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How to Root a Tree Cutting

By M.H. Dyer ; Updated September 21, 2017

Trees can be a major expense for homeowners, but if you have a bit of time and some patience, you can save a considerable amount of money by rooting trees from existing trees. Many deciduous and evergreen trees can be successfully propagated by hardwood cuttings. Take cuttings from healthy dormant trees in late fall or winter. To increase the chance of success, start with clean, sharp tools.

Use a sharp knife or pruners to cut a long piece from a healthy branch. Cut just above a leaf node, which is where a leaf grows from the stem. Each cutting should have three to five leaf nodes, and to accomplish this, will need to be at least 6 inches long. Put the cuttings in a picnic cooler and keep them in the shade until you're ready to root them.

Cut the long piece of branch into smaller pieces, each with at least three or four leave nodes. Cut the bottom of each piece, which is the part that was nearest the tree's roots, at a 45-degree angle. The top of the cutting should be cut straight across. This is an important step, because it will tell you which end of the cutting should be planted in the soil. Cuttings planted upside down won't root.

Fill a planting container with commercial potting mixture. Any container with good drainage holes in the bottom will work. Set the container in a pie plate filled with water and allow the soil to wick up the moisture. Remove the pot from the water when the soil is wet clear through.

Remove any leaves or needles, because they will divert energy from the production of new roots. Use the tip of a knife to peel about an inch of outer bark from the bottom of the cutting.

Dip the angled end of the cutting in liquid rooting hormone and plant the cuttings in the potting mixture, with at least one leaf node above the soil. The cuttings should be planted close together so they can all benefit from the production of hormones, and will root faster.

Put the pot in a clear plastic bag and seal the bag. If necessary, put some small stakes or a bent wire in the soil so the bag won't touch the cuttings.

Put the pot in a warm room where it will be in indirect light. Don't put the pot in bright light or on a windowsill, which will be too hot and can burn the cuttings and prevent rooting.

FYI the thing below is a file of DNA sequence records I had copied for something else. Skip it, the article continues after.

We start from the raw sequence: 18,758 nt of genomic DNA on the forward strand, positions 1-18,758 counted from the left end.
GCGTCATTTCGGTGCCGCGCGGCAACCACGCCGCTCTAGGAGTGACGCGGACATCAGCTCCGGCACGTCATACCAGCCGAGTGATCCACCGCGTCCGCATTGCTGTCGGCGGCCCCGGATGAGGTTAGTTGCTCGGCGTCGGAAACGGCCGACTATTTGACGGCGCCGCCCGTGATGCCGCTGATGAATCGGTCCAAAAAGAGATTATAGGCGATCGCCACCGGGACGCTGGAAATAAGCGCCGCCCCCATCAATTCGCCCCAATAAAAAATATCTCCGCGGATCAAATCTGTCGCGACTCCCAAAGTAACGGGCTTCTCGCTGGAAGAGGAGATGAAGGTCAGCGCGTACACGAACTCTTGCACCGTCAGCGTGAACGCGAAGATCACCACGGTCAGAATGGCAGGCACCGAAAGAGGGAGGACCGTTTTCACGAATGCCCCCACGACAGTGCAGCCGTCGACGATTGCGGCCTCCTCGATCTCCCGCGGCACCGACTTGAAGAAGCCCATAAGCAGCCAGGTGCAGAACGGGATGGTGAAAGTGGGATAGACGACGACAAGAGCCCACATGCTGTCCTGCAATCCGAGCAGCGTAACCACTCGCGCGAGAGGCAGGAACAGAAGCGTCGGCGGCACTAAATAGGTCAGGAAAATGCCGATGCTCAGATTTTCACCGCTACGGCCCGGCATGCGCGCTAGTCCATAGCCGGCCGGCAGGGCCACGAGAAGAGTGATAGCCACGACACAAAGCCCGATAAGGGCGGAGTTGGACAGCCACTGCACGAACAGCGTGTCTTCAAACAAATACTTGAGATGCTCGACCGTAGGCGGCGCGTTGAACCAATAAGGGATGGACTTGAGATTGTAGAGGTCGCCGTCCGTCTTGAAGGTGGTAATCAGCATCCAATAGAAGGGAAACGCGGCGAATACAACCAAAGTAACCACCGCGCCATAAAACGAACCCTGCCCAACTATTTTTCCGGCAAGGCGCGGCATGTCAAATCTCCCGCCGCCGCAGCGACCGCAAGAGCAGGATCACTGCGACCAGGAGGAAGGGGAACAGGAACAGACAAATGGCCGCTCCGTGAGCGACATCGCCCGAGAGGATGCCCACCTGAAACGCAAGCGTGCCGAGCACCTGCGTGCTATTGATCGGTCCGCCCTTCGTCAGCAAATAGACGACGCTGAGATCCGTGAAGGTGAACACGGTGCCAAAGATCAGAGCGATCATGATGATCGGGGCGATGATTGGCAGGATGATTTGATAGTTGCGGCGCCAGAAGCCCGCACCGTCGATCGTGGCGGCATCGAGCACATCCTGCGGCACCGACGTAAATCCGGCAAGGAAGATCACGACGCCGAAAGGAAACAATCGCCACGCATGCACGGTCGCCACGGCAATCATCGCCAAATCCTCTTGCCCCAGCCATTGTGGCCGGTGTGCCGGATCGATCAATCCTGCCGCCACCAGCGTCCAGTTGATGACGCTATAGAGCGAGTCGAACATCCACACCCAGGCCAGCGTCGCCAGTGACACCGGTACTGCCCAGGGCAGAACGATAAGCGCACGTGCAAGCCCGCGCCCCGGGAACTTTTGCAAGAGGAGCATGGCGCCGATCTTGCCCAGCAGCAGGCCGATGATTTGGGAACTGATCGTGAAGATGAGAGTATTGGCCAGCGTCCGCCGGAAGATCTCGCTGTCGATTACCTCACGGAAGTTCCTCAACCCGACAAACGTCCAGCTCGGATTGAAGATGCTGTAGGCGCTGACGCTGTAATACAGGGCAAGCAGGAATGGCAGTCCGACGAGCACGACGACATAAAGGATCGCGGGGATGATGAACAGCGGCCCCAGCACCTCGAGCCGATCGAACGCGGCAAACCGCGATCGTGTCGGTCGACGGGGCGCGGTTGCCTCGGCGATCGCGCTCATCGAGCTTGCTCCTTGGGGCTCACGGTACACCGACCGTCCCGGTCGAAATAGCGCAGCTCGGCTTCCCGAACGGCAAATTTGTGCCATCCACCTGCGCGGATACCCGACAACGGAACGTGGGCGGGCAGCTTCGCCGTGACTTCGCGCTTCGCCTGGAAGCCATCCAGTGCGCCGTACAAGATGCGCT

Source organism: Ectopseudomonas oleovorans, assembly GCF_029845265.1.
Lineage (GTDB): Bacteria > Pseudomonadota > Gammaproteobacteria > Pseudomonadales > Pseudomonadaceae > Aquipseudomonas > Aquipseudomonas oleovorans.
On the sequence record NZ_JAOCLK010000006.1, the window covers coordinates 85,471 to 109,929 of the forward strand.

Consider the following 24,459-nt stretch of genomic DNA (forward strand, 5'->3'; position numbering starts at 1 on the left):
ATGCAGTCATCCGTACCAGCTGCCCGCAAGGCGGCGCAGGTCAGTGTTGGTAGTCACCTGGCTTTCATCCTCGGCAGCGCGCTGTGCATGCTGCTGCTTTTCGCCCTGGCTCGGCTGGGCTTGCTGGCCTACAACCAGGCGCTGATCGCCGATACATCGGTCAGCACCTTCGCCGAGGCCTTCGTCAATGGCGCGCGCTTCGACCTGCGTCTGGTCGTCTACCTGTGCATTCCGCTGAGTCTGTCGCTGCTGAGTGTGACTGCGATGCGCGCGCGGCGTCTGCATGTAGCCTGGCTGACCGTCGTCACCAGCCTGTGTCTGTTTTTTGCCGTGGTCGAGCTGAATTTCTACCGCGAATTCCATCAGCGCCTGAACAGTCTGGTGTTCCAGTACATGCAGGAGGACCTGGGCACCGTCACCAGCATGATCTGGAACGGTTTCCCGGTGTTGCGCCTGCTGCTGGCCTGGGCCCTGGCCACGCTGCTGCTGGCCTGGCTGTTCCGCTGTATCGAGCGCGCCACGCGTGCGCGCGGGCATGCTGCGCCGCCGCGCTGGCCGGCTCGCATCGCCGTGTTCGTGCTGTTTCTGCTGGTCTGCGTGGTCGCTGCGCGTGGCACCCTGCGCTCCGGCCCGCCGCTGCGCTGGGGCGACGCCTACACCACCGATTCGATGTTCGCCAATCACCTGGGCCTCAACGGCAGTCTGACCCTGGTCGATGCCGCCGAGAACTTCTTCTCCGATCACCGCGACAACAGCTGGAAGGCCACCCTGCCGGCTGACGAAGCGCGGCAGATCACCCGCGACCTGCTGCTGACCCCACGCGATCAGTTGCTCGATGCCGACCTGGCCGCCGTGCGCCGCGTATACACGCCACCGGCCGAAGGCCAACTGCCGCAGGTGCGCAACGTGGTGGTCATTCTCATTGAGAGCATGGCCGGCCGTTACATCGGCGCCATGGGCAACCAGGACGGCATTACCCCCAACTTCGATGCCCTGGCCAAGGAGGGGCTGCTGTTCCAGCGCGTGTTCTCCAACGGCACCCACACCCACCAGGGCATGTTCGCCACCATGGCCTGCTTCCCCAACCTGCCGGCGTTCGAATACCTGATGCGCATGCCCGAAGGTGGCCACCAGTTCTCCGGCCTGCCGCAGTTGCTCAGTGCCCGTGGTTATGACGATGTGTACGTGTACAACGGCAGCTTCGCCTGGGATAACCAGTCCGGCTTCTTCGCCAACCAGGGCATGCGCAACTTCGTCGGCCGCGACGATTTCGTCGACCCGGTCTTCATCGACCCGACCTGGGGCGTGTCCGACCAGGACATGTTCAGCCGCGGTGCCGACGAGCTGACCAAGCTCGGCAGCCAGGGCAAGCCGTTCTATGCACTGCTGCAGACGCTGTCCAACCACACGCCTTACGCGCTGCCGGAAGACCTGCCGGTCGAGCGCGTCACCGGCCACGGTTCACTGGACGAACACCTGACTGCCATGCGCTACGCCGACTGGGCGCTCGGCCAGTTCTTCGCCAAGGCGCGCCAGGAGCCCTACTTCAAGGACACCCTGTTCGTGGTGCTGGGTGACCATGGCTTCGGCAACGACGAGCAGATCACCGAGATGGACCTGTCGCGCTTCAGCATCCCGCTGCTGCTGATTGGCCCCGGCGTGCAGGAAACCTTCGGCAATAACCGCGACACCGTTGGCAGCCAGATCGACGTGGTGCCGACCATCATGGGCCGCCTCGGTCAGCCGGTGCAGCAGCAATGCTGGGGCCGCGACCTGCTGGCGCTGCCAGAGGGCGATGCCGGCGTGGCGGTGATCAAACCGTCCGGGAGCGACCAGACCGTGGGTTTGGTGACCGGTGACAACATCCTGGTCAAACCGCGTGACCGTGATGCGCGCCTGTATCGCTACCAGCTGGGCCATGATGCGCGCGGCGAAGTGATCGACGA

Open the bag and spray the inside lightly if the soil dries out. This may not be necessary, because the plastic will act as a miniature greenhouse, and will maintain humidity.

Check every two weeks to see if the cuttings have rooted. Tug gently on the cutting, and if you feel resistance, you can assume that rooting has taken place.

Remove the plastic, and plant each rooted cutting in its own 4-inch pot. Keep the soil just moist, because too much water will cause the cutting to rot. Plant the cuttings outdoors the following spring.

 

Things You Will Need

  • Sharp knife or pruners
  • Picnic cooler
  • Planting container with drainage hole
  • Commercial potting soil
  • Pie plate
  • Liquid rooting hormone
  • Plastic bag
  • Small stakes
  • Spray bottle
  • 4-inch container

Tip

  • Take several more cuttings than you think you'll need, because it's normal for a percentage of cuttings to fail.

About the Author

 

M.H. Dyer began her writing career as a staff writer at a community newspaper and is now a full-time commercial writer. She writes about a variety of topics, with a focus on sustainable, pesticide- and herbicide-free gardening. She is an Oregon State University Master Gardener and Master Naturalist and holds a Master of Fine Arts in creative nonfiction writing.